Facebook vet Owen Van Natta has stepped down as MySpace CEO with less than a year under his belt. It’s a bit of a shock because Van Natta seemed to be in the middle of a major makeover, switching MySpace from lagging social network into a social entertainment hub through acquisitions such as iLike and Imeem.
But last week MySpace reported a loss of $32 million in the quarter. The entire digital category of parent News Corp did a $73 million dip, which could have only made old man Murdoch all the more cantankerous.
A TechCrunch interview with Van Natta from the Davos World Economic Forum two weeks ago is a bit chilling — he gives no sign that he’s thinking of leaving and has vision aplenty for the site. Chief Operating Officer Mike Jones and Chief Product Officer Jason Hirschhorn — who came in with Van Natta in April 2009 as part of an executive shakeup — have been bumped up to co-presidents. Sources told TechCrunch that Van Natta wanted Hirschorn gone and had been feuding with News Corp. digital chief Jon Miller.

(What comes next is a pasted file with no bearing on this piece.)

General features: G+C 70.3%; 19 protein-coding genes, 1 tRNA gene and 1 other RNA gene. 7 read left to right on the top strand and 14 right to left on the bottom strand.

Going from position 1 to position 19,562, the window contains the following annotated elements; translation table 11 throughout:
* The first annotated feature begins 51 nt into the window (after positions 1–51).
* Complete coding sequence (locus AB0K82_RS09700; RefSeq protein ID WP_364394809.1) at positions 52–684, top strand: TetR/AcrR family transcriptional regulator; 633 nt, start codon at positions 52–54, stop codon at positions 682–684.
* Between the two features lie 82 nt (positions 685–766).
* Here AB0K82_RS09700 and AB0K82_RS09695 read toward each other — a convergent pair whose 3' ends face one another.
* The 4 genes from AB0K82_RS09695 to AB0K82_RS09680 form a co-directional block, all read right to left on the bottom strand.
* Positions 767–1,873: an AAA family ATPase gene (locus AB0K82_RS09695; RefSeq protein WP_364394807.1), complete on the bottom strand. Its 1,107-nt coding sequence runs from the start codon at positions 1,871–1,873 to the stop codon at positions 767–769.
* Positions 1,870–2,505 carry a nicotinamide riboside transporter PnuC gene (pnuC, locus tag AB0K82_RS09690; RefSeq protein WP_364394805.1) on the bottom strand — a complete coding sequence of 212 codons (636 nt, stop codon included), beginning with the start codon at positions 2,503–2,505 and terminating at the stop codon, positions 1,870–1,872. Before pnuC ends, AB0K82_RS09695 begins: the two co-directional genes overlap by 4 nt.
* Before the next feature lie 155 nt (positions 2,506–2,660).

But let’s read between the lines: the shakeup has been shook up, and Van Natta has been pegged the scapegoat for a crap quarter. It’s kind of sad and shortsighted, really, because site re-invention is not something that happens overnight. A good deal of MySpace’s revenue loss comes from slimming down and excising the ads and excess pages that have been driving users away.
Alas, my violin for Owen is pretty tiny. Sorry, buddy, this kind of stuff happens when you get in bed with News Corp. Maybe you and Cofounder Chris DeWolfe, who also had an unceremonious exit after being hailed as the golden boy, can catch a drink and console each other. The other founder, Tom Anderson (he was my first friend!), is apparently still at MySpace — at least one captain must go down with the ship.